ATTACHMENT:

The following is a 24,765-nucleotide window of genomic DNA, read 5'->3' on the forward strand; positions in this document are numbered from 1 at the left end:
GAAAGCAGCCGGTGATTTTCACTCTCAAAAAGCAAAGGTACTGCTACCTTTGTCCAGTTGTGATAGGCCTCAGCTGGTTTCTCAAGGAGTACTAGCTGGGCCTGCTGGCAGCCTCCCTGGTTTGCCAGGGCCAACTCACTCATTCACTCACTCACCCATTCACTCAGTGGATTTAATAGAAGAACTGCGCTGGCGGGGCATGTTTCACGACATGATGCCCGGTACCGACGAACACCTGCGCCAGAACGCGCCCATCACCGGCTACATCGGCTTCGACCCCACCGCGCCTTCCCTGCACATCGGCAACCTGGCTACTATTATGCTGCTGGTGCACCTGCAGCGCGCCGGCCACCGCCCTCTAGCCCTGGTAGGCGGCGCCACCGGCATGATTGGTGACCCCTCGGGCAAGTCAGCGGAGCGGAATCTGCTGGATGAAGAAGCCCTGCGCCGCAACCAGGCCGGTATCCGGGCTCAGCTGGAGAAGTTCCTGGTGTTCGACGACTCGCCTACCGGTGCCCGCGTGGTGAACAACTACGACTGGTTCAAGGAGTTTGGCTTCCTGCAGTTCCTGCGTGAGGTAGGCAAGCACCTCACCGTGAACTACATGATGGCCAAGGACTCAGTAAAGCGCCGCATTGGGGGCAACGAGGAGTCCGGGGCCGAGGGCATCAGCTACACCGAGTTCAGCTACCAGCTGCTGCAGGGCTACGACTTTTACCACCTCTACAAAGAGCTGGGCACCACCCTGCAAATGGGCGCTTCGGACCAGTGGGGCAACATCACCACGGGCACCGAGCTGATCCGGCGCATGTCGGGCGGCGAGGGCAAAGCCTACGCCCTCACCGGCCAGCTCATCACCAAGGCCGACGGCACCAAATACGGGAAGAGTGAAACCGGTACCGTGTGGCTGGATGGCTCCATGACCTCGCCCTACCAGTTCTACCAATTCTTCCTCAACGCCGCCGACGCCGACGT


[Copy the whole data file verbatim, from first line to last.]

The following is a 24,765-nucleotide window of genomic DNA, read 5'->3' on the forward strand; positions in this document are numbered from 1 at the left end:
GAAAGCAGCCGGTGATTTTCACTCTCAAAAAGCAAAGGTACTGCTACCTTTGTCCAGTTGTGATAGGCCTCAGCTGGTTTCTCAAGGAGTACTAGCTGGGCCTGCTGGCAGCCTCCCTGGTTTGCCAGGGCCAACTCACTCATTCACTCACTCACCCATTCACTCAGTGGATTTAATAGAAGAACTGCGCTGGCGGGGCATGTTTCACGACATGATGCCCGGTACCGACGAACACCTGCGCCAGAACGCGCCCATCACCGGCTACATCGGCTTCGACCCCACCGCGCCTTCCCTGCACATCGGCAACCTGGCTACTATTATGCTGCTGGTGCACCTGCAGCGCGCCGGCCACCGCCCTCTAGCCCTGGTAGGCGGCGCCACCGGCATGATTGGTGACCCCTCGGGCAAGTCAGCGGAGCGGAATCTGCTGGATGAAGAAGCCCTGCGCCGCAACCAGGCCGGTATCCGGGCTCAGCTGGAGAAGTTCCTGGTGTTCGACGACTCGCCTACCGGTGCCCGCGTGGTGAACAACTACGACTGGTTCAAGGAGTTTGGCTTCCTGCAGTTCCTGCGTGAGGTAGGCAAGCACCTCACCGTGAACTACATGATGGCCAAGGACTCAGTAAAGCGCCGCATTGGGGGCAACGAGGAGTCCGGGGCCGAGGGCATCAGCTACACCGAGTTCAGCTACCAGCTGCTGCAGGGCTACGACTTTTACCACCTCTACAAAGAGCTGGGCACCACCCTGCAAATGGGCGCTTCGGACCAGTGGGGCAACATCACCACGGGCACCGAGCTGATCCGGCGCATGTCGGGCGGCGAGGGCAAAGCCTACGCCCTCACCGGCCAGCTCATCACCAAGGCCGACGGCACCAAATACGGGAAGAGTGAAACCGGTACCGTGTGGCTGGATGGCTCCATGACCTCGCCCTACCAGTTCTACCAATTCTTCCTCAACGCCGCCGACGCCGACGT